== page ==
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Space History Photo: Orange Soil Discovery

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An image shows the orange-soil discovered during the second Apollo 17 EVA in 1972 and the gnomon, a geology hand tool used by astronauts. (Image credit: NASA.)

In this historical photo from the U.S. space agency, a view of the area at Station 4 (Shorty Crater) showing the highly-publicized orange soil which the Apollo 17 crewmen found on the Moon during the second Apollo 17 extravehicular activity (EVA-2) at the Taurus-Littrow landing site.

The tripod-like object is the gnomon and photometric chart assembly which is used as a photographic reference to establish local vertical Sun angle, scale and lunar color. The Gnomon is one of the Apollo lunar geology hand tools.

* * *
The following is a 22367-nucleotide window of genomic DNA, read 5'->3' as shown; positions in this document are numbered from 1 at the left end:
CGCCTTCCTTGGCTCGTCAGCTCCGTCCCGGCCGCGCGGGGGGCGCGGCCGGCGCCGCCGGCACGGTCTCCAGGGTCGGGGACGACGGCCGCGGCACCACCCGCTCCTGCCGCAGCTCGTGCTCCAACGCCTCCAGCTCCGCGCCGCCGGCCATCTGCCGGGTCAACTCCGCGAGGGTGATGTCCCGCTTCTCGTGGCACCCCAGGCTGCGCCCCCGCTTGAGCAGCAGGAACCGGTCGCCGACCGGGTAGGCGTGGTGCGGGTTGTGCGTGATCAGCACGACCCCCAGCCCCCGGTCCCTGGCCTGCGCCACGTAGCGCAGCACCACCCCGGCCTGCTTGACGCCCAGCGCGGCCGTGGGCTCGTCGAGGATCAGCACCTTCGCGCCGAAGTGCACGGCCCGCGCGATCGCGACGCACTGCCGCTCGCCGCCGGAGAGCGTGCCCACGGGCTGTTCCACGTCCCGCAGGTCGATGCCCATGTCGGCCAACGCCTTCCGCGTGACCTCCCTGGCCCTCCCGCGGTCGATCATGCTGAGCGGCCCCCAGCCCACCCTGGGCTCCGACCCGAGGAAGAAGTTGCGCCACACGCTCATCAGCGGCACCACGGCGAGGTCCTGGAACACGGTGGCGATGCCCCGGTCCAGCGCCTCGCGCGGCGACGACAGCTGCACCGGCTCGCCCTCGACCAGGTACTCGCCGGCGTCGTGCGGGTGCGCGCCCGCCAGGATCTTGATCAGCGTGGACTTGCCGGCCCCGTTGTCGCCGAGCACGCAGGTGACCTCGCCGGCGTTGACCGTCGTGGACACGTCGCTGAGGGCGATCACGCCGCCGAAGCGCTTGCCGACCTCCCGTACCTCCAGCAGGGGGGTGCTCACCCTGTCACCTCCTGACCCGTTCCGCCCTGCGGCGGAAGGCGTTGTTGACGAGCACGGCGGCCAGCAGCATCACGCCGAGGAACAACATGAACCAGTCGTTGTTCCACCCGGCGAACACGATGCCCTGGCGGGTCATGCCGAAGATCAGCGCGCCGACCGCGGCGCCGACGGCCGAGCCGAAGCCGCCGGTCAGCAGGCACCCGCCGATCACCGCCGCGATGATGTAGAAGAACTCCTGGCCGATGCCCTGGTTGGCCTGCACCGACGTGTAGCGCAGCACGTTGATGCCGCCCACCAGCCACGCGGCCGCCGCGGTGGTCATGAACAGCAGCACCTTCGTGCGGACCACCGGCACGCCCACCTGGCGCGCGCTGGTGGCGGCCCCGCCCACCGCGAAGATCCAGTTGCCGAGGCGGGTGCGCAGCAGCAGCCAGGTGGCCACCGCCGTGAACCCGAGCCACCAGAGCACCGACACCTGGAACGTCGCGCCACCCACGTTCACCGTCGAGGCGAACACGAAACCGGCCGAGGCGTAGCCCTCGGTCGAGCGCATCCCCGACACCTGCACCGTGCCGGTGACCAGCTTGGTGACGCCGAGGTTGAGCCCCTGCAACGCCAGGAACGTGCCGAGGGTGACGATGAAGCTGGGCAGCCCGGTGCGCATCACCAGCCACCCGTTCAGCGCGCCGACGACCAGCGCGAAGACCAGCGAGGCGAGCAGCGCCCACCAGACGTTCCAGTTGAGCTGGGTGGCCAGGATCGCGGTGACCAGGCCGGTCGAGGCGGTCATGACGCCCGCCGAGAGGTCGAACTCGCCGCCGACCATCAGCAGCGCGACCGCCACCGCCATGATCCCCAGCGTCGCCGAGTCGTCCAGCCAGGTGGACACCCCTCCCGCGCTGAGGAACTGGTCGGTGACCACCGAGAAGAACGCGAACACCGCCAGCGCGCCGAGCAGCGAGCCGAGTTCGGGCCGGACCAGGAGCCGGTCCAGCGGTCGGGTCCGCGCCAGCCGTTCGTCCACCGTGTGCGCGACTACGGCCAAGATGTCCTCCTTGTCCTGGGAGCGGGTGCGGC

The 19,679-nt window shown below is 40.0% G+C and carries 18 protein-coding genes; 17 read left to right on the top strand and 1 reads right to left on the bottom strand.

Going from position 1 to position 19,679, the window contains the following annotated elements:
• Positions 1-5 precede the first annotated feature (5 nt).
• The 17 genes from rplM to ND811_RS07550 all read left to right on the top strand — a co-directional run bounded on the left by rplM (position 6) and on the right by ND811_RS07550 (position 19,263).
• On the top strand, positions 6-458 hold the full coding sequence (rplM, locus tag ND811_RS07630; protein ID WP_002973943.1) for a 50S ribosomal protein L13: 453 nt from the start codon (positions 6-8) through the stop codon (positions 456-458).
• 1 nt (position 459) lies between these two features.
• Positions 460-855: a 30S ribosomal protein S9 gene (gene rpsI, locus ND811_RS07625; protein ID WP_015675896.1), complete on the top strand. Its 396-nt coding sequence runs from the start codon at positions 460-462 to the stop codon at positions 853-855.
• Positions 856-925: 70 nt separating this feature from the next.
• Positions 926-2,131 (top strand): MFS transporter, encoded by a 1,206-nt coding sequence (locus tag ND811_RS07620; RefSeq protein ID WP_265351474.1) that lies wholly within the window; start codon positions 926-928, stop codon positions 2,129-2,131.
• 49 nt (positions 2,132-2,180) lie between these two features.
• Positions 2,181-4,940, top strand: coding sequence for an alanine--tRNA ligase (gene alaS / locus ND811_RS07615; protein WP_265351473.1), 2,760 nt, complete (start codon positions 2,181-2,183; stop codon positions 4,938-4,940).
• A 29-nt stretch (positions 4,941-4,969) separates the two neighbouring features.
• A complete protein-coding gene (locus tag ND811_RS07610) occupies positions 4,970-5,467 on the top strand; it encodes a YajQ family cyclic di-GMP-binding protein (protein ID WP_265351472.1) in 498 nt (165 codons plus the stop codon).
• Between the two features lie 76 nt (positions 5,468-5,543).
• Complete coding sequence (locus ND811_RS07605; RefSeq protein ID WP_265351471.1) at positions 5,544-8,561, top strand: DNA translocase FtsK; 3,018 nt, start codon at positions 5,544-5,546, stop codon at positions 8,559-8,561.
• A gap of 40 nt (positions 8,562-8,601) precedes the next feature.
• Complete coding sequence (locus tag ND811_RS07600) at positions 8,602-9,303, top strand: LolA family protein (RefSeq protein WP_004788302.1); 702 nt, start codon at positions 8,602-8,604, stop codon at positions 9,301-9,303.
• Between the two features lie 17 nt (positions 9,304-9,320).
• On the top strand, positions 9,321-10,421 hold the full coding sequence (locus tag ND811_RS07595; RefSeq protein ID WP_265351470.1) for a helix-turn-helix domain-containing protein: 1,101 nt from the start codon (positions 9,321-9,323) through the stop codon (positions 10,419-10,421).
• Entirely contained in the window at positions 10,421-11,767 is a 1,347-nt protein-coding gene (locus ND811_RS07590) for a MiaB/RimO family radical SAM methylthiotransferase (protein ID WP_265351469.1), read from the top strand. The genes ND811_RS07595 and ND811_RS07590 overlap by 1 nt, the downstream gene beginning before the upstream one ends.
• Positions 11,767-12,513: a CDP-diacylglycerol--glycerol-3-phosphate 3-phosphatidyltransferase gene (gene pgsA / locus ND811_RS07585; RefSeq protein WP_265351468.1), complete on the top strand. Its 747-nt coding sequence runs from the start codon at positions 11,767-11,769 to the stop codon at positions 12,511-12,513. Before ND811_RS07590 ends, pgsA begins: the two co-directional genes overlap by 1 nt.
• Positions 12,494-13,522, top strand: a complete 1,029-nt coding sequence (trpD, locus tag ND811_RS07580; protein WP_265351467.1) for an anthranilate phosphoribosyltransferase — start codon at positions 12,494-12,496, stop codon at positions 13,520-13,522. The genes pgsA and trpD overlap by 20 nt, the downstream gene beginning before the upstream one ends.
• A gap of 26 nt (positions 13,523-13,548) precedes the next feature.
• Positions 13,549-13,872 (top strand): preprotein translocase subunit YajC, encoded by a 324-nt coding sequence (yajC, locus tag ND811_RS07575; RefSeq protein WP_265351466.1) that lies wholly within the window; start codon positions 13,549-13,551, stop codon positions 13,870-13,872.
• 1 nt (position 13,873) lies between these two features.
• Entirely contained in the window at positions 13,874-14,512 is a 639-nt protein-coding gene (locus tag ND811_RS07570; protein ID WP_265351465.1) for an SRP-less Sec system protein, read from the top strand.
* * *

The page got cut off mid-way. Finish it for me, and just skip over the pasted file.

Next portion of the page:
Each weekday, SPACE.com looks back at the history of spaceflight through photos (archive).

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The National Aeronautics and Space Administration (NASA) is the U.S. government agency in charge of the civilian space program as well as aeronautics and aerospace research. Founded in 1958, NASA is a civilian space agency aimed at exploring the universe with space telescopes,  satellites, robotic spacecraft, astronauts and more. The space agency has 10 major centers based across the U.S. and launches robotic and crewed missions from the Kennedy Space Center in Cape Canaveral Florida. It's astronaut corps is based at the Johnson Space Center in Houston. To follow NASA's latest mission, follow the space agency on Twitter or any other social channel, of visit: nasa.gov